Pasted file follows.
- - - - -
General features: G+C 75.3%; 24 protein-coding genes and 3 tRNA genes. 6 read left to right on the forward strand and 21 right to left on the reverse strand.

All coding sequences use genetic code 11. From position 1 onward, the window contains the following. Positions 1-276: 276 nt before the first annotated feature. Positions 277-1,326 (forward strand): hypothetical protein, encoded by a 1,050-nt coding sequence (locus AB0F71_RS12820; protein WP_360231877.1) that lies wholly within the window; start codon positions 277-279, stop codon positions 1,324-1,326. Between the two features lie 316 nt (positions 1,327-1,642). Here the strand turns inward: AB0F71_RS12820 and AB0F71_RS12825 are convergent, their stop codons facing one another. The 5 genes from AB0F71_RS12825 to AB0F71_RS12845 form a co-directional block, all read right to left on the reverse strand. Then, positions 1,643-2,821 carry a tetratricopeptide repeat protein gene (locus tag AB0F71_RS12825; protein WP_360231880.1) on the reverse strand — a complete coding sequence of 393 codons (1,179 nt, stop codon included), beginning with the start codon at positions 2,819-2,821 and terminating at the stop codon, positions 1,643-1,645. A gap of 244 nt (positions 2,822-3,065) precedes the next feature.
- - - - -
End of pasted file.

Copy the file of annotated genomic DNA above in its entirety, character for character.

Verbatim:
General features: G+C 75.3%; 24 protein-coding genes and 3 tRNA genes. 6 read left to right on the forward strand and 21 right to left on the reverse strand.

All coding sequences use genetic code 11. From position 1 onward, the window contains the following. Positions 1-276: 276 nt before the first annotated feature. Positions 277-1,326 (forward strand): hypothetical protein, encoded by a 1,050-nt coding sequence (locus AB0F71_RS12820; protein WP_360231877.1) that lies wholly within the window; start codon positions 277-279, stop codon positions 1,324-1,326. Between the two features lie 316 nt (positions 1,327-1,642). Here the strand turns inward: AB0F71_RS12820 and AB0F71_RS12825 are convergent, their stop codons facing one another. The 5 genes from AB0F71_RS12825 to AB0F71_RS12845 form a co-directional block, all read right to left on the reverse strand. Then, positions 1,643-2,821 carry a tetratricopeptide repeat protein gene (locus tag AB0F71_RS12825; protein WP_360231880.1) on the reverse strand — a complete coding sequence of 393 codons (1,179 nt, stop codon included), beginning with the start codon at positions 2,819-2,821 and terminating at the stop codon, positions 1,643-1,645. A gap of 244 nt (positions 2,822-3,065) precedes the next feature.